FOR THE LIVERPOOL ECHOMeet The Thespians, Liverpool's budding punk quartet, and my newest musical obsession. With Paul Thespian as the helm and frontman, the band boasts three other members, with the lovely Jess Branney on guitar, Danny Hall on drums and Phill Gornall on bass. I caught up with them for a video interview after they'd played an acoustic set for BBC Radio, to talk about what it's like to be an indie Liverpool band. [vimeo http://vimeo.com/24542652]
FOR THE BLOCK MAGAZINE
Static on the Wire, by Holy Ghost!, is arguably one of the best combinations of deep funk, ferocious percussion and pillow-talk lyricism sure to make the most uptight of British nannies drop their panties. Loaded with satin romance driven by fat, bass-heavy disco beats, Alex Frankel and Nick Millhiser, the mortal beings behind the music, have deep sensibilities lining their hearts. The electronic duo, hailing from Brooklyn, could easily be described as the epitome of the American dream—from two kids running amok in the streets of New York to two glowing beacons of creative prosperity.
Frankel and Millhiser met at an elementary in Manhattan, and instantly became friends. "I don't remember exactly the first time we met, although it was in the second grade. I suspect we met somewhere in the hallway," Millhiser says, before taking a long drag on his American Spirit cigarette. He's quick to correct the assumption that him and Frankel were partners in juvenile tomfoolery. "We were pretty good kids. Everybody thinks it's so crazy we grew up there, but none of my friends did crazy drugs or got pregnant or anything. We had so little time to get bored or get into trouble. I think boredom breeds serious trouble."
Twenty minutes later, singer Frankel tells a slightly more familiar story of parental tough love. Raised in a strict Jewish household, Frankel's early life set the bar for high expectations. "Our parents didn't tolerate any bullshit. Especially from me as their first kid. When I got to high school I did my share of NYC hooligan antics, but growing up, school was definitely important."
Partly planned, and partly accidental, Frankel's conversation angled itself more and more like a therapy session. While much of their music is dirty, suggestive and infectious on the dance floor, the duo is incredibly grounded, despite having achieved huge successes early in life. With doting parents, the band's choice to be professional musicians was not always the easiest family conversation.
"When I was in another band with Nick, we got a record deal when we were 17 years old, with Capitol Records," Frankel says. "We got the deal during senior year, and I was like "Fuck college!" but my parents were like "What? We just spent 17 years of private school tuition for you to be in a band?" So they were a little skeptical at first, for sure."
Now that Frankel and Millhiser have achieved critical acclaim from all over the world, their parents have mellowed out. Both of their parents come out to all their shows in New York, and even dance up storms at their DJ sets. "Now they say they supported us the whole time, that being musicians was their idea!" Frankel laughs, flicking the ashen embers off his preferred Camel brand.
Much of the Holy Ghost! sound comes from pure, unadulterated production. Abstaining from the digital-heavy equipment that has often become the recording norm, the electro group's silken disco sound is instrumentally authentic. Millhiser even abstains from listening to music on headphones. "I hate the way modern rock records are recorded," he says. "Everything is super compressed, every take is edited to perfection, and everything is autotuned. Everyone knows autotune and it's like everything's gotta be perfectly on key. To me, it sounds horrendous and it just sucks all the fun and spontenaiety out of it."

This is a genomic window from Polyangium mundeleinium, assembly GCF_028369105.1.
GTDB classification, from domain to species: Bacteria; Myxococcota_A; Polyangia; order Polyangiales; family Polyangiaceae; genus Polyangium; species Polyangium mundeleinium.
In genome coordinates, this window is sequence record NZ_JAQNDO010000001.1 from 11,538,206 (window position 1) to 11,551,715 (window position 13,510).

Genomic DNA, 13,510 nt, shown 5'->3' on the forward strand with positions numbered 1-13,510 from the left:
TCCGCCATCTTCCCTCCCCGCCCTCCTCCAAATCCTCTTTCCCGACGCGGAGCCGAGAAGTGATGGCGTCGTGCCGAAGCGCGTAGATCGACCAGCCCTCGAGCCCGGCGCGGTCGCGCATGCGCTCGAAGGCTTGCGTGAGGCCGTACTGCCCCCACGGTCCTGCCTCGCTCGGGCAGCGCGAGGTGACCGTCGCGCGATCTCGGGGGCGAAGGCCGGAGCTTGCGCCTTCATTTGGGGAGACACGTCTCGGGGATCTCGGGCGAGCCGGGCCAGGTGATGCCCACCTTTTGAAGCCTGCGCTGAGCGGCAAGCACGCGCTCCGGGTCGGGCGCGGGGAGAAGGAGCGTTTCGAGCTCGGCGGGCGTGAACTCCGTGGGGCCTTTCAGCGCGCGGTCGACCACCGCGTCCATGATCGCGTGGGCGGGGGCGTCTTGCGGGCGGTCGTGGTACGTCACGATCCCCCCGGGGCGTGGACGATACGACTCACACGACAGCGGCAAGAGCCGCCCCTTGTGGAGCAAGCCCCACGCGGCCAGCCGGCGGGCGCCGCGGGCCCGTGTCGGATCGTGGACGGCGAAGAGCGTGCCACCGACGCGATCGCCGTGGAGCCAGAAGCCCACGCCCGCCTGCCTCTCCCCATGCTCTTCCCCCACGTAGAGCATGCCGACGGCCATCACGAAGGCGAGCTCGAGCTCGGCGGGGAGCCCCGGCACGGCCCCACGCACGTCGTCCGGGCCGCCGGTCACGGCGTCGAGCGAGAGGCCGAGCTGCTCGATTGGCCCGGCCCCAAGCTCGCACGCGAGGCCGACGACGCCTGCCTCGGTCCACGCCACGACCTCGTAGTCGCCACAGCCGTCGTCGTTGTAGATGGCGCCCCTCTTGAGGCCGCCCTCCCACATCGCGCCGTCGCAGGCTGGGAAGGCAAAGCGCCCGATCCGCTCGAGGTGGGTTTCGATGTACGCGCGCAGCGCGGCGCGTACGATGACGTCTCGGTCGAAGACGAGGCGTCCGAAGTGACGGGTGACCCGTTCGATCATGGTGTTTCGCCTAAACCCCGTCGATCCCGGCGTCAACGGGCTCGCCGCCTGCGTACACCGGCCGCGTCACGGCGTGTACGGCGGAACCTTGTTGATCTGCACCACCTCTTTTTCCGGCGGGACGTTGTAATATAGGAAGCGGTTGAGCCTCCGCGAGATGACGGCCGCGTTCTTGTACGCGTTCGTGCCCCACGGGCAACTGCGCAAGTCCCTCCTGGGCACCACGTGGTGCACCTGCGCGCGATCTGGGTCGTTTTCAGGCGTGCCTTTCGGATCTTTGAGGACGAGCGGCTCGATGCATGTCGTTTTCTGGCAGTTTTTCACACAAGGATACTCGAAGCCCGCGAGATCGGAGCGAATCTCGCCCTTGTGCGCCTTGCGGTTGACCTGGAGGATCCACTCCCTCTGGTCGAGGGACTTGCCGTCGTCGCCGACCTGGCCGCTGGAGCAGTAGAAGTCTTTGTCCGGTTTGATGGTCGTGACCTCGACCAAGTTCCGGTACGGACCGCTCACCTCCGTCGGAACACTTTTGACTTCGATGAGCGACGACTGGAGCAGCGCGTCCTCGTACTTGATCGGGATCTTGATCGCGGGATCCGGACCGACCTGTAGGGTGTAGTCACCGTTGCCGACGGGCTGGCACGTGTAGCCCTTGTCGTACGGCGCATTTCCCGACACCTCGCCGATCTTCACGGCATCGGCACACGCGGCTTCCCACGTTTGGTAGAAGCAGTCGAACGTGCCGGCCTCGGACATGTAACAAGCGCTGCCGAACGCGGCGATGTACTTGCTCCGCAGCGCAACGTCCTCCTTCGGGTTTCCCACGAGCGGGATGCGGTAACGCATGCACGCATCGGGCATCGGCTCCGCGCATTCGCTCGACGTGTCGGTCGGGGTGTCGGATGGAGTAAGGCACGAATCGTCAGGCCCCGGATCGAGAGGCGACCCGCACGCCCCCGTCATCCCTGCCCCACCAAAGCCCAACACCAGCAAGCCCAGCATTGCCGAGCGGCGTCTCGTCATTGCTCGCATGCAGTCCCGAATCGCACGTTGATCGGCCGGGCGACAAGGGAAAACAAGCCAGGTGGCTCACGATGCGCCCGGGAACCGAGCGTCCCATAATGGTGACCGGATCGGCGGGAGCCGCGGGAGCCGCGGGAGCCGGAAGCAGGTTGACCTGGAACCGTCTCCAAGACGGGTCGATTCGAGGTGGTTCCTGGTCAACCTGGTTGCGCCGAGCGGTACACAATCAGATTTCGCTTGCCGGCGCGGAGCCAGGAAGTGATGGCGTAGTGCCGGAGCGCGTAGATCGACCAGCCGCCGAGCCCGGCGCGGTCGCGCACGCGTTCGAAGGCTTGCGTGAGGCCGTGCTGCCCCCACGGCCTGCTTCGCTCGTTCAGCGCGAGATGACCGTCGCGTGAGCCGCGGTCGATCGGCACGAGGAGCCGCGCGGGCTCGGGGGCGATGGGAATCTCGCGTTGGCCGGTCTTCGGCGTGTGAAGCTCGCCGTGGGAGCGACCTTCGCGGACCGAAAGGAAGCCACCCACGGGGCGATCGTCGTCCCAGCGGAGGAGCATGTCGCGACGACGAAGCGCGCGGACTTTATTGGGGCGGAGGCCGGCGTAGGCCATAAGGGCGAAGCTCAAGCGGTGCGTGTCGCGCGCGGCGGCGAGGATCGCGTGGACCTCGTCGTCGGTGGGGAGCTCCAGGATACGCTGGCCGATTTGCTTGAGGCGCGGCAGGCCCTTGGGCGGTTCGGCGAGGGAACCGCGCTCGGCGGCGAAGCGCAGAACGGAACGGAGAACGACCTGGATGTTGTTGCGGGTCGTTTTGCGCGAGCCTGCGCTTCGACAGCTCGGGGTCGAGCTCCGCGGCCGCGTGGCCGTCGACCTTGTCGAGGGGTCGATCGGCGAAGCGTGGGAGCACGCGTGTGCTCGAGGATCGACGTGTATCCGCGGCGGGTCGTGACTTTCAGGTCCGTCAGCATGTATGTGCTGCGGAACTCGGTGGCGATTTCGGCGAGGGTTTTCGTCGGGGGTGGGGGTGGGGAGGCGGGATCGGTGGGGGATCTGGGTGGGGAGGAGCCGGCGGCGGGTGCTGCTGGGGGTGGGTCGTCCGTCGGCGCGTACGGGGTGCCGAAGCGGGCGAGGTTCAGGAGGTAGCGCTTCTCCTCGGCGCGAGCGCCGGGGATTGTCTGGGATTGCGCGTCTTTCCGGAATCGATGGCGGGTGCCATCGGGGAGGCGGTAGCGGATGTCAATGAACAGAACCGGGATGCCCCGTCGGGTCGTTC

If I wasn’t getting called a faggot I honestly don’t think I’d be pushing the envelope far enough.Acid washed denim. Rainbow coloured war paint. Anthematic new wave. These are the things that Special Affections are made of. Hailing from Oshawa, Ontario, John O’Regan has made a name for himself as the shimmering, gender-bending artist and epicentre of Diamond Rings. With a strong penchant for retro basketball attire and a love of David Bowie, Regan seamlessly weaves together all the best artifacts of the 1980s. Although he’s probably best known as the bespectacled guitarist in techno rock outfit The D’Ubervilles, Regan’s solo work shines as vividly as his bejwelled name implies. The 25-year-old gave us some time to talk about his debut, which was released October 26th. You’ve been described before as a gender-bending glam rocker in the same style as David Bowie. How have you been received in the hipster-heavy music scene in Toronto? I don’t really think about Toronto being a hipster hotbed as much as a great place where my friends and I live and work on our art and music. The whole concept of something being hipster is fraught with so many contradictions that I try to avoid thinking about it altogether. The ultimate in cool is being yourself and not giving a second thought to whether or not you’re going to end up as a “Do” or a “Don’t” in the Sunday style section. Toronto, of course, is one of my favourite places to be myself. A lot of musicians who wield an original, unusual genre often get stereotyped. Have you had to break though any particular stereotypes, or felt misunderstood? My entire life, really. I think everyone feels as though they can’t relate at some point in their lives, and expressing those feelings openly is what Diamond Rings is all about. I cut a fairly striking figure when I’m all dressed up so obviously I have to deal with homophobes and jerks all the time. That’s part of the process though, challenging others by first challenging myself. If I wasn’t getting called a faggot I honestly don’t think I’d be pushing the envelope far enough. (more…)